HOW FRONTLINE HANDLED “MODERN MEAT”
Doug Hamilton and Steve Johnson, producers of Frontline’s “Modern Meat,” scheduled to air on National Public Television on Thursday, April 18, visited with NMA Executive Director Rosemary Mucklow and Director of Communications Jeremy Russell in January 2002.
The two producers spent nearly three hours with Mucklow and Russell on background discussions about what had changed in the meat industry over the last thirty years. One significant issue they asked about was the emergence of boxed beef. Rosemary explained that this was a product of vacuum packaging of very large pieces of meat which allowed it to be harvested close to the source of livestock, and its freshness to be assured as it was transported to the large metropolitan areas. The vacuum packaging technology thus drove production and marketing efficiencies evidenced between 1970 and the present time, and the consequent closing of many smaller slaughtering plants in metropolitan cities that had serviced those communities previously.
They also discussed the technologies that have been developed to hugely improve sanitary dressing activities in slaughter plants that have been implemented following the Pacific Northwest foodborne illnesses in 1993, and the on-going efforts of the meat industry to research and then apply new pathogen reduction technologies.
The storyline for “Modern Meat” appeared very differently when Frontline began to advertise its show. As it was publicized on the Frontline’s website in the middle of March, it appears to be just another one-sided attack on the meat industry. This time it’s not a network effort but rather done by public television which is funded in large part by direct tax dollars and the tax-exempt contributions from large corporations. In the advance description of the show, most of the evidence to support the storyline comes from tax-exempt critics, disgruntled USDA employees, and journalists that sell books denigrating the industry. The exclusivity of such a lineup hardly reflects balanced journalism.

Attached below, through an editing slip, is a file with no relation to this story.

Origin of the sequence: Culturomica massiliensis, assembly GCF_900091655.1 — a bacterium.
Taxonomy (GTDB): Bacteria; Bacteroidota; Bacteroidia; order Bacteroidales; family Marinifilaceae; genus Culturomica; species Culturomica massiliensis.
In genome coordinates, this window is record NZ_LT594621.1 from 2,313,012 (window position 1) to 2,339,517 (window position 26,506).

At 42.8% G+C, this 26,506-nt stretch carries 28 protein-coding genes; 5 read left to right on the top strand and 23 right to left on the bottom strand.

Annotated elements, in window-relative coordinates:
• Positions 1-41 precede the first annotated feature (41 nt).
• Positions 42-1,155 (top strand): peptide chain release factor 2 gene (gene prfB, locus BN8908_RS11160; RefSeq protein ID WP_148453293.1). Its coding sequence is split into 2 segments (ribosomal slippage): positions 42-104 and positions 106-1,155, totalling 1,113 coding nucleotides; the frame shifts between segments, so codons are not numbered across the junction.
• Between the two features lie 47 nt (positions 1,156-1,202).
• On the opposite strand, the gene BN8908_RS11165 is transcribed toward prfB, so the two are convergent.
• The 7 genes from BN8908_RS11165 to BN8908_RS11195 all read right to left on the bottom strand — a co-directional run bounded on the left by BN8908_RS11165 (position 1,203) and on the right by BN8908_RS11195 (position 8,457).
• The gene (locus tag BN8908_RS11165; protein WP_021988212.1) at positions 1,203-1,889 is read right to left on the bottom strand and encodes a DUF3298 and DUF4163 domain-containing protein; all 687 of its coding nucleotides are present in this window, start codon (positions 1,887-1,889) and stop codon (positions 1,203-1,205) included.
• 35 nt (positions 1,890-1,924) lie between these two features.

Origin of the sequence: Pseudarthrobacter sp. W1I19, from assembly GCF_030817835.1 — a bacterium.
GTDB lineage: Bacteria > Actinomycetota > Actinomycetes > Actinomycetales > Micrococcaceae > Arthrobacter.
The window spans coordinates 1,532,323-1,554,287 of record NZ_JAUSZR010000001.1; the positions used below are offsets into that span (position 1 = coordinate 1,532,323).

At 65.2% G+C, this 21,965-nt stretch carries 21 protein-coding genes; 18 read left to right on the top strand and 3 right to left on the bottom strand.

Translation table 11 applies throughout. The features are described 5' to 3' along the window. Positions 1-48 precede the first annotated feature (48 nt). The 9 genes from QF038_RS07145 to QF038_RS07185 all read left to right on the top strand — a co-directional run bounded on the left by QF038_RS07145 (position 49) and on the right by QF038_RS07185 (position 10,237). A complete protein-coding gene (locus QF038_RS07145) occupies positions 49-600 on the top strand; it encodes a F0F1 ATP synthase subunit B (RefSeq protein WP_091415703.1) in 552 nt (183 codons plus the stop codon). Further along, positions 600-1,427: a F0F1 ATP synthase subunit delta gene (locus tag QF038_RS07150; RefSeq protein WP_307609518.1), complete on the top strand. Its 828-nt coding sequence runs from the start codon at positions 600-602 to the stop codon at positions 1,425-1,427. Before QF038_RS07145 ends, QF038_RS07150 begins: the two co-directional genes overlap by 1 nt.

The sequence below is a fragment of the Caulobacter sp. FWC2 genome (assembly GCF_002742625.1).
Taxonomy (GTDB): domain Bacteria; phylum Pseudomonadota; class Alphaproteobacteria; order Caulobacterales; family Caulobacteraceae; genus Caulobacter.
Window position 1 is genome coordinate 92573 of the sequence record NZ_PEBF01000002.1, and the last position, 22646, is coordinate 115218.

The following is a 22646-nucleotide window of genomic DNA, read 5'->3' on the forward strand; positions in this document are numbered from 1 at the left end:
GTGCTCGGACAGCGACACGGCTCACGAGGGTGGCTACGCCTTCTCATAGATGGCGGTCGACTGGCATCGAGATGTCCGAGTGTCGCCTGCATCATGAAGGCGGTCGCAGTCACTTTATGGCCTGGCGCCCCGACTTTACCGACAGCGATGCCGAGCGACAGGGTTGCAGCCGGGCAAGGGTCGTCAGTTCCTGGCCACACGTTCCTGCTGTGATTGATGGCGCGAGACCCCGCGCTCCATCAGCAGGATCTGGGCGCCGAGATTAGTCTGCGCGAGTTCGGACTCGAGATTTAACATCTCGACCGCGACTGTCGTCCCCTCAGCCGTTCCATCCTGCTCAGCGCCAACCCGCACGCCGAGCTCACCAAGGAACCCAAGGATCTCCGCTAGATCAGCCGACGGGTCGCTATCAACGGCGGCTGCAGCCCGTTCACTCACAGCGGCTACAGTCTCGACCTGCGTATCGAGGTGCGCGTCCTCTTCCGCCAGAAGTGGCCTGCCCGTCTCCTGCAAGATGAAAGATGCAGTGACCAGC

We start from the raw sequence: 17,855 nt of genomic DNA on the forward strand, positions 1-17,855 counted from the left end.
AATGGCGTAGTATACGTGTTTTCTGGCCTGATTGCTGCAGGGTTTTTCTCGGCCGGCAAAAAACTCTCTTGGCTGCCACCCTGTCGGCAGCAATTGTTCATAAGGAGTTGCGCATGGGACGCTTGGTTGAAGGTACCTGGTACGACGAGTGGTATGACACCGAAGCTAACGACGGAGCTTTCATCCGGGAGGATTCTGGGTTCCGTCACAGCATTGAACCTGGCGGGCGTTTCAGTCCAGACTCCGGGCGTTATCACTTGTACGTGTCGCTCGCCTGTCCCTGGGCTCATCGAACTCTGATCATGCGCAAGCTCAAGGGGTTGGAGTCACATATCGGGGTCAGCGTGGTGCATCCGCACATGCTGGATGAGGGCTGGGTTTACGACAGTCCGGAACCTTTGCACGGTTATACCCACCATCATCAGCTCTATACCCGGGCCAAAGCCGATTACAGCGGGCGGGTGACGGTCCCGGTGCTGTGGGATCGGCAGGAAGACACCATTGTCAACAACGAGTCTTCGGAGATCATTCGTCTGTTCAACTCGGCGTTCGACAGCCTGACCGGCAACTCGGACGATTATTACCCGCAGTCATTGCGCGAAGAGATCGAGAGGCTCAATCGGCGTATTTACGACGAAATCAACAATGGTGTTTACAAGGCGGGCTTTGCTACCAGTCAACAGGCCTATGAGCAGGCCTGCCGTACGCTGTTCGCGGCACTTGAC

Due to a variety of factors, NMA was forced to reschedule a March 19 on camera interview with the Frontline producers. In a subsequent telephone call and the correspondence that followed they told us that they had run out of time.
However, on Tuesday, April 16, just 48 hours before Frontline’s meat episode airs, the producers held a lengthy telephone conversation with Steve Spiritas of Supreme Beef Processors. They claimed it had been hard to find him (he’s listed in the Dallas telephone directory and they could have easily have contacted him through NMA, but never asked). Spiritas told them that the media had misrepresented the facts about his business and that thousands of people, including employees, vendors, livestock producers and others, had been seriously damaged by USDA’s action against this company. He told them about the unfairness of a testing program which withholds test results until the end of a 11-week sample set, how he had tried to work out a resolution with government officials but was left with no alternative but to seek a judicial remedy when USDA closed his business. He explained that the company did not have a sanitation problem, and in response to whether he agreed that the lawsuit he filed had killed HACCP, he gave an emphatic no, stating that the Salmonella performance standard was just a single component and that, by taking its action against his company, USDA had ignored many other elements of the highly effective HACCP program at his company. NMA has long supported performance standards, such as for the cooking of ready-to-eat products, that measure actual performance; USDA’s initial effort for uncooked ground beef was thrown out by the court because it failed to measure performance.
In preparation for an on air interview, NMA developed some answers to questions that might have been posed. We’re pleased to share these here.
We are also able provide some photographs provided by beef packers showing the kinds of technological interventions that are used by the industry in its substantial efforts to reduce pathogens.
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National Meat Association